Pair Programming and the Mysterious Role of the Navigator

Bryant, Sallyann, Romero, Pablo and du Boulay, Benedict (2007) Pair Programming and the Mysterious Role of the Navigator. International Journal of Human Computer Studies, N/A. pp. 1-11. ISSN 1071-5819

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Abstract

Computer programming is generally understood to be highly challenging and since its inception a wide range of approaches, tools and methodologies have been developed to assist in managing its complexity. Relatively recently the potential benefits of collaborative software development have been formalised in the practice of pair programming. Here we attempt to 'unpick' the pair programming process through the analysis of verbalisations from a number of commercial studies. We focus particularly on the roles of the two programmers and what their key characteristics and behaviours might be. In particular, we dispute two existing claims: (i) That the programmer who is not currently typing in code ("the navigator") is constantly reviewing what is typed and highlighting any errors (i.e. acting as a reviewer); (ii) That the navigator focuses on a different level of abstraction as a way of ensuring coverage at all necessary level (i.e. acting as a foreman). We provide an alternative model for these roles ("the tag team") and suggest that a key factor in the success of pair programming may be the associated increase in talk at an intermediate level of abstraction.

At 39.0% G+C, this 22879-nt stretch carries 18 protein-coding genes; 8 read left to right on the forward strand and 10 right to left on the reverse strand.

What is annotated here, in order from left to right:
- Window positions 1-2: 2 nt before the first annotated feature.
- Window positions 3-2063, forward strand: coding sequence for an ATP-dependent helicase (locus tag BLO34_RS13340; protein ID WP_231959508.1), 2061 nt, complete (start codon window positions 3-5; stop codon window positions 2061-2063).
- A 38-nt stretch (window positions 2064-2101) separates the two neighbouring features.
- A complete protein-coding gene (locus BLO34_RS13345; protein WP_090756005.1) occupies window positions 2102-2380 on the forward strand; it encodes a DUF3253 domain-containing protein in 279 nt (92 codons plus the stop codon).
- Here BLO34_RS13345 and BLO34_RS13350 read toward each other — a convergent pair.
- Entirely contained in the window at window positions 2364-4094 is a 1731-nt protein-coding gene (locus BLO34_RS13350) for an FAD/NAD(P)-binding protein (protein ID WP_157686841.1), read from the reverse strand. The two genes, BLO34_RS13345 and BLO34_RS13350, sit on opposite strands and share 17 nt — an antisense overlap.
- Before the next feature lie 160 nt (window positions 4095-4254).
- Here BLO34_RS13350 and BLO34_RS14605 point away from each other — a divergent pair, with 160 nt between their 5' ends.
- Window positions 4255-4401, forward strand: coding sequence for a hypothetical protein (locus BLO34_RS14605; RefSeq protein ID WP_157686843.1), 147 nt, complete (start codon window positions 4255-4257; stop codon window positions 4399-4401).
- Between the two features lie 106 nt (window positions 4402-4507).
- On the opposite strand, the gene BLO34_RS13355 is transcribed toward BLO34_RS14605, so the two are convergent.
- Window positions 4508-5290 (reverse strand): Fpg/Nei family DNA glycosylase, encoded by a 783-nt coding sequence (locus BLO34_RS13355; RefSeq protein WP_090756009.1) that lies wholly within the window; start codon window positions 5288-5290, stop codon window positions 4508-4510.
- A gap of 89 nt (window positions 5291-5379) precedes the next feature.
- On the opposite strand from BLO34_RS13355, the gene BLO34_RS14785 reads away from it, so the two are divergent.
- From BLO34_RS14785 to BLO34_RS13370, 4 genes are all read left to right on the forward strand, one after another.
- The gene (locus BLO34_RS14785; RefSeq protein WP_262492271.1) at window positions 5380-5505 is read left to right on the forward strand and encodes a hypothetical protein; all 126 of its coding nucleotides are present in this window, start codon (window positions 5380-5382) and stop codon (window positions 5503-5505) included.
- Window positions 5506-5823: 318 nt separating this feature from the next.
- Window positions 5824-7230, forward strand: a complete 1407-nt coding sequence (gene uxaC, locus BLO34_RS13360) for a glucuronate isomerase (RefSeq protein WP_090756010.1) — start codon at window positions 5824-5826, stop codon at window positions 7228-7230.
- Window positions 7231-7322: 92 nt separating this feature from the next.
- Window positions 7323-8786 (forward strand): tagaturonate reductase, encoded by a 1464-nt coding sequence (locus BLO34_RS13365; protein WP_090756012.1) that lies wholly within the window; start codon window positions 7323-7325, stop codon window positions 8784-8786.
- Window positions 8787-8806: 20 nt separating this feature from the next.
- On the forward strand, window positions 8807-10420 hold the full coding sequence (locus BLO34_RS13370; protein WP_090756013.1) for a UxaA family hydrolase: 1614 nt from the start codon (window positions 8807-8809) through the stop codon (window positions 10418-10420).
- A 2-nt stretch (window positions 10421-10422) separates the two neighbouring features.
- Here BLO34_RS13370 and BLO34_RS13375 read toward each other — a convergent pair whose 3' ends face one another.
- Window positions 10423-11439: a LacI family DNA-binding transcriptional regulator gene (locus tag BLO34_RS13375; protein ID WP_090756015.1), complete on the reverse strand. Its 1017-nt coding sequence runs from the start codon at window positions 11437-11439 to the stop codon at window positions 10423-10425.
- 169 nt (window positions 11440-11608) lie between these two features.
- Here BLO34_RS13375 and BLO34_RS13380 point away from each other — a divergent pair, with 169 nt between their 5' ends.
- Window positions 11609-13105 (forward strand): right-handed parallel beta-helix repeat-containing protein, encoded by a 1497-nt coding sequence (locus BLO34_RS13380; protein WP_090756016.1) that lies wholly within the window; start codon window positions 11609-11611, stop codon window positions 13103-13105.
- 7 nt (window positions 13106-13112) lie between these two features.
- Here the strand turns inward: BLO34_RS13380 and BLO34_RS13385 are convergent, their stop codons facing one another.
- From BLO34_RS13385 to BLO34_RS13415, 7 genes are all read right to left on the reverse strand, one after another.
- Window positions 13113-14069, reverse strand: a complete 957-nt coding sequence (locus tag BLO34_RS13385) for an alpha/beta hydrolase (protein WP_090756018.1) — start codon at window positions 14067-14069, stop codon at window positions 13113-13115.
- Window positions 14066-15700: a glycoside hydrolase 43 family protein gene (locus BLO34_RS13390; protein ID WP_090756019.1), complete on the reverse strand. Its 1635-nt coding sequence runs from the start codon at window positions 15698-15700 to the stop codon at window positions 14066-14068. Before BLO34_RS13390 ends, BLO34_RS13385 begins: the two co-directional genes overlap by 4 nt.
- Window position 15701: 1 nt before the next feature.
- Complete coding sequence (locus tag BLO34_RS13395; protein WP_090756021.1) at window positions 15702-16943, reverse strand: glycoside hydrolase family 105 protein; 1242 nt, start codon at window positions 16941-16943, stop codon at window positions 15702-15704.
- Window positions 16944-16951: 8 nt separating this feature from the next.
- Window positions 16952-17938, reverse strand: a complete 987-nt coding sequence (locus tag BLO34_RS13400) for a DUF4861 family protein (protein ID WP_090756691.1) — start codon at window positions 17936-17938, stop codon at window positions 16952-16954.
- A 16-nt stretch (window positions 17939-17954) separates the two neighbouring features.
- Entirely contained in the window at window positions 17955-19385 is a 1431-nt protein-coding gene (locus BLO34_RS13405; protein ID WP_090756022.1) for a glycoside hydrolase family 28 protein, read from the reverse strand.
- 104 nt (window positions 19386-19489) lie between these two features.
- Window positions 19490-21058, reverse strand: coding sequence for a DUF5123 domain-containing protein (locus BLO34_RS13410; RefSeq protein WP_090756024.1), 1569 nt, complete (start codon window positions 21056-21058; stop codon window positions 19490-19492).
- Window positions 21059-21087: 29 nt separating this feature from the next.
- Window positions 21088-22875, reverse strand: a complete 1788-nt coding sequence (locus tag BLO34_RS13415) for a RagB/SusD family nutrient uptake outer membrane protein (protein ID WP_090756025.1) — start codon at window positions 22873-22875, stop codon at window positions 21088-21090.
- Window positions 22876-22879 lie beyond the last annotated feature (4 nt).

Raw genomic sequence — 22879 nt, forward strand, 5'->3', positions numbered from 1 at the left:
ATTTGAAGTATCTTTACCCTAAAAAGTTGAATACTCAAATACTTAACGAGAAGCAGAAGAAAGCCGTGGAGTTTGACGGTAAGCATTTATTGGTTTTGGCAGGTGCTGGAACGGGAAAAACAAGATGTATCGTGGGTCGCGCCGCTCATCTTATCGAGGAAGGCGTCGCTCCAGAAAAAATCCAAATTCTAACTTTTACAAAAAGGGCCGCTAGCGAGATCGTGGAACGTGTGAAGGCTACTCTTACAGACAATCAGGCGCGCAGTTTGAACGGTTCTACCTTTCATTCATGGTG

Item Type: Article
Additional Information: Originality: Analyses collaborative (pair) programming, a novel technique used with significant success in professional software development, from a cognitive perspective. This is one of the first attempts to study pair programming at an explanatory rather than at a descriptive level. Rigour: Derives conclusions from an empirical study of professional programmers at their work place. 18 pairs of programmers were observed in one-week studies in each of 4 different companies. The data was analysed both quantitatively and qualitatively through verbal protocol analysis. Significance/impact: Helps to explain the roles played by both programmers when working in pairs, giving an insight into how gains in productivity in commercial software development might be obtained. As one of the first attempts to study pair programming at an explanatory level, it is expected to have considerable impact on this research area.
Schools and Departments: School of Engineering and Informatics > Informatics
Depositing User: Pablo Romero
Date Deposited: 06 Feb 2012 20:39
Last Modified: 27 Mar 2012 15:11
URI: http://srodev.sussex.ac.uk/id/eprint/27286
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